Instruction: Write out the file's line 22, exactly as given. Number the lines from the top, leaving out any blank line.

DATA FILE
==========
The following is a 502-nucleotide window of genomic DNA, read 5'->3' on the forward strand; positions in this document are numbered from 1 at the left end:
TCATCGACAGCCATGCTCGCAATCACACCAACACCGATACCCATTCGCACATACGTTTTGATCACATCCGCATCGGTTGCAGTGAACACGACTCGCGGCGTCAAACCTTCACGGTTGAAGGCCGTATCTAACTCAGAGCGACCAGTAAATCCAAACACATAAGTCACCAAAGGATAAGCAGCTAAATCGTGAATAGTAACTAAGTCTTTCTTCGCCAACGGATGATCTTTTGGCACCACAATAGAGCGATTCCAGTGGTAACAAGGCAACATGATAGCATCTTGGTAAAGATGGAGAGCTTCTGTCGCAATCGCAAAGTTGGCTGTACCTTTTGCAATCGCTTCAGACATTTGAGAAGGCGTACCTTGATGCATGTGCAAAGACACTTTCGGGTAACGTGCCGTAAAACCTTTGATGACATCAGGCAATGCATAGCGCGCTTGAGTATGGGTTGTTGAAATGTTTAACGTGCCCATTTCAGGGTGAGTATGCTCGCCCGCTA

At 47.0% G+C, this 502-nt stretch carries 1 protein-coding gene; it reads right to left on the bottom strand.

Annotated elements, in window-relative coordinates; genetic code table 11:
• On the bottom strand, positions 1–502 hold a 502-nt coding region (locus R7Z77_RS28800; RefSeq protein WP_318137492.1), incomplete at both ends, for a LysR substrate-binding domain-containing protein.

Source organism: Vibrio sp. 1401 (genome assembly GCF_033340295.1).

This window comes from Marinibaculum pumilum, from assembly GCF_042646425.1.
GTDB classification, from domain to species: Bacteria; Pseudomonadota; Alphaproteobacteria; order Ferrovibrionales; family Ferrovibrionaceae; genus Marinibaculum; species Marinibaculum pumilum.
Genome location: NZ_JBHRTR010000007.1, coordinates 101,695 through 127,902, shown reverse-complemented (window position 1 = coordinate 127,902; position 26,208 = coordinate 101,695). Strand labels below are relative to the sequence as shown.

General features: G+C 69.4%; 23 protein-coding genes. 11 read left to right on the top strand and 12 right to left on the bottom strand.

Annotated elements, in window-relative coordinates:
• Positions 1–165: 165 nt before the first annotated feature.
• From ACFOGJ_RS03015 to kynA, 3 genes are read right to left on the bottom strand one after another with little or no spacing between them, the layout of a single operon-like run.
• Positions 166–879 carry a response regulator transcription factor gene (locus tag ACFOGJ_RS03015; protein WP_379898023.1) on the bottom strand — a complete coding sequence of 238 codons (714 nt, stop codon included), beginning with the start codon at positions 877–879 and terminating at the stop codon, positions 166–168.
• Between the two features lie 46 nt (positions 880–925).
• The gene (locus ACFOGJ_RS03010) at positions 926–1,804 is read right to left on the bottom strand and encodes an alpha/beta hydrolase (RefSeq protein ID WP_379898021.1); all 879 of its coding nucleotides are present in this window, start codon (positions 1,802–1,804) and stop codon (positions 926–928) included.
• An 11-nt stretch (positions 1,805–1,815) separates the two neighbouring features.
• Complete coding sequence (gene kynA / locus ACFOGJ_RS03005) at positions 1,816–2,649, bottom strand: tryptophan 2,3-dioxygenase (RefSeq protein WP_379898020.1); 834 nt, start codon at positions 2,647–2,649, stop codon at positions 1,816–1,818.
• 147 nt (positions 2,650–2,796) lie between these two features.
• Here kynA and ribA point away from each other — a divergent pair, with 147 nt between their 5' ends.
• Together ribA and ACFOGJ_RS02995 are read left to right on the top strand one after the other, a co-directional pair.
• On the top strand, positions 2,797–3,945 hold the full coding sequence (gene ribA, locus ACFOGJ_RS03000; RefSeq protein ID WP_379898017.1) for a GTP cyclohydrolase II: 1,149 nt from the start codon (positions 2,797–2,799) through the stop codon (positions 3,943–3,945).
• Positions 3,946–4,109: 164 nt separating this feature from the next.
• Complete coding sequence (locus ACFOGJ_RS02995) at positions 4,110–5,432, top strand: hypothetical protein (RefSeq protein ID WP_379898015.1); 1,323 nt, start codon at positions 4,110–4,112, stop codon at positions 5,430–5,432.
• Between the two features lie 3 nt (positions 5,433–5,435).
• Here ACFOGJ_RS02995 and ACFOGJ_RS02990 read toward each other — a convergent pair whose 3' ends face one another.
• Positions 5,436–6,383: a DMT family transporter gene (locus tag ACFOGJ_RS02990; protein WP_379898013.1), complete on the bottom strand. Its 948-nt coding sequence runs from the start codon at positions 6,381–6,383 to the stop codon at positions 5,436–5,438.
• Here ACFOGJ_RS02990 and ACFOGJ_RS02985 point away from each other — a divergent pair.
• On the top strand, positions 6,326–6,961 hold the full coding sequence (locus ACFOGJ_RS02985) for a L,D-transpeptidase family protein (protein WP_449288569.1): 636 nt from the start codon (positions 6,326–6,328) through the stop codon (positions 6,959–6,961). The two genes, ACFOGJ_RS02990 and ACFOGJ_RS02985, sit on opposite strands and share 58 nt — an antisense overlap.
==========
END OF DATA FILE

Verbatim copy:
• On the top strand, positions 2,797–3,945 hold the full coding sequence (gene ribA, locus ACFOGJ_RS03000; RefSeq protein ID WP_379898017.1) for a GTP cyclohydrolase II: 1,149 nt from the start codon (positions 2,797–2,799) through the stop codon (positions 3,943–3,945).